Congressman Ron Paul has partially attributed the ongoing subprime mortgage crisis to legislation such as the Community Reinvestment Act.[15] A Wall Street Journal editorial argued that the law compelled banks to make loans to poor borrowers who often could not repay them and that this contributed in part to the subprime crisis.

So what's the story? Are these charges true? An blog post in BusinessWeek says no:

Fresh off the false and politicized attack on Fannie Mae and Freddie Mac, today we’re hearing the know-nothings blame the subprime crisis on the Community Reinvestment Act — a 30-year-old law that was actually weakened by the Bush administration just as the worst lending wave began. This is even more ridiculous than blaming Freddie and Fannie...

Not surprisingly given the higher degree of supervision, loans made under the CRA program were made in a more responsible way than other subprime loans. CRA loans carried lower rates than other subprime loans and were less likely to end up securitized into the mortgage-backed securities that have caused so many losses, according to a recent study by the law firm Traiger & Hinckley (PDF file here).

Finally, keep in mind that the Bush administration has been weakening CRA enforcement and the law’s reach since the day it took office. The CRA was at its strongest in the 1990s, under the Clinton administration, a period when subprime loans performed quite well. It was only after the Bush administration cut back on CRA enforcement that problems arose, a timing issue which should stop those blaming the law dead in their tracks. The Federal Reserve, too, did nothing but encourage the wild west of lending in recent years. It wasn’t until the middle of 2007 that the Fed decided it was time to crack down on abusive pratices in the subprime lending market. Oops.

Better targets for blame in government circles might be the 2000 law which ensured that credit default swaps would remain unregulated, the SEC’s puzzling 2004 decision to allow the largest brokerage firms to borrow upwards of 30 times their capital and that same agency’s failure to oversee those brokerage firms in subsequent years as many gorged on subprime debt. (Barry Ritholtz had an excellent and more comprehensive survey of how Washington contributed to the crisis in this week’s Barron’s.)

There’s plenty more good reading on the CRA and the subprime crisis out in the blogosphere. Ellen Seidman, who headed the Office of Thrift Supervision in the late 90s, has written several fact-filled posts about the CRA controversey, including one just last week. University of Oregon professor and economist Mark Thoma has also defended the CRA on his blog. I also learned something from a post back in April by Robert Gordon, a senior fellow at the Center for American Progress...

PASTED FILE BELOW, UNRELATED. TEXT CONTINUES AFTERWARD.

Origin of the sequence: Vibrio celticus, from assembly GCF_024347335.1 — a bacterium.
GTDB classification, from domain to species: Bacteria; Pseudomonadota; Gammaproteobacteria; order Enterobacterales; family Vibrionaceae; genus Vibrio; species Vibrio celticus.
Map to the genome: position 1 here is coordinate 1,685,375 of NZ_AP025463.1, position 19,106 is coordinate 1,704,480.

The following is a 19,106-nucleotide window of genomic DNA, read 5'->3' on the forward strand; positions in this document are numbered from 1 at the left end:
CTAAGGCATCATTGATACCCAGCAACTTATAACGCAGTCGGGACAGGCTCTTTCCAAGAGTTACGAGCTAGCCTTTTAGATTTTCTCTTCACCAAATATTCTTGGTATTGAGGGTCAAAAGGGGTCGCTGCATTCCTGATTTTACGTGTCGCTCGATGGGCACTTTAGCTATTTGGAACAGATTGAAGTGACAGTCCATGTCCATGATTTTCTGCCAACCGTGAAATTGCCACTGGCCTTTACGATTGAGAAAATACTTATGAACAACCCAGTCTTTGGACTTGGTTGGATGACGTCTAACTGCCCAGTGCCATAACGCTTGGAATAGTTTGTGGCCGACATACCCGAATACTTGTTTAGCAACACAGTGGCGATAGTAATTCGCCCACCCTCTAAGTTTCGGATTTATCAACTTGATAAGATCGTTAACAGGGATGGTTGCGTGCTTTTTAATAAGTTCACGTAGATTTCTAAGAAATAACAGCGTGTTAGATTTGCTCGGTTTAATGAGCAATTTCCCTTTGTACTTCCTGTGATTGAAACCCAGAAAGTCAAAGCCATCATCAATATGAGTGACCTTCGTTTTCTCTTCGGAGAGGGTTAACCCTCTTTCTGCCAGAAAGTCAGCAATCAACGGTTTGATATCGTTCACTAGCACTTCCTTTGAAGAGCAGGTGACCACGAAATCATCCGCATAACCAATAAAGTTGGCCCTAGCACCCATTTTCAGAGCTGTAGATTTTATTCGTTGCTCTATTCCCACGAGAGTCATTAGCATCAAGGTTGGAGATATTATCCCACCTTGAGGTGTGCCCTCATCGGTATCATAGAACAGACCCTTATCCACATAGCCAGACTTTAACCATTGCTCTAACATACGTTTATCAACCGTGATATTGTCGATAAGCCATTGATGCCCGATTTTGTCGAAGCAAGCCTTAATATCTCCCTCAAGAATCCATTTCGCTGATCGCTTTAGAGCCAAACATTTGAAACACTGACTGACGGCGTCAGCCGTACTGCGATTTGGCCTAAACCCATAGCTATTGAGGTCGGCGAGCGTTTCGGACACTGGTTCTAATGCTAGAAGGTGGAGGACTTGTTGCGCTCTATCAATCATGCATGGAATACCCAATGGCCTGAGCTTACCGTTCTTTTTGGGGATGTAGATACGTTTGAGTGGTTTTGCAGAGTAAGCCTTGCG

Bankruptcies, not bailouts

Remember those nearly 200 economists who signed a treatise against the bailout? One of them, Jeffrey Miron from Harvard, speaks out on the reasons why in a CNN editorial:

This bailout was a terrible idea. Here's why.

The current mess would never have occurred in the absence of ill-conceived federal policies. The federal government chartered Fannie Mae in 1938 and Freddie Mac in 1970; these two mortgage lending institutions are at the center of the crisis. The government implicitly promised these institutions that it would make good on their debts, so Fannie and Freddie took on huge amounts of excessive risk.

Worse, beginning in 1977 and even more in the 1990s and the early part of this century, Congress pushed mortgage lenders and Fannie/Freddie to expand subprime lending. The industry was happy to oblige, given the implicit promise of federal backing, and subprime lending soared.

This subprime lending was more than a minor relaxation of existing credit guidelines. This lending was a wholesale abandonment of reasonable lending practices in which borrowers with poor credit characteristics got mortgages they were ill-equipped to handle...

The obvious alternative to a bailout is letting troubled financial institutions declare bankruptcy. Bankruptcy means that shareholders typically get wiped out and the creditors own the company.

Bankruptcy does not mean the company disappears; it is just owned by someone new (as has occurred with several airlines). Bankruptcy punishes those who took excessive risks while preserving those aspects of a businesses that remain profitable.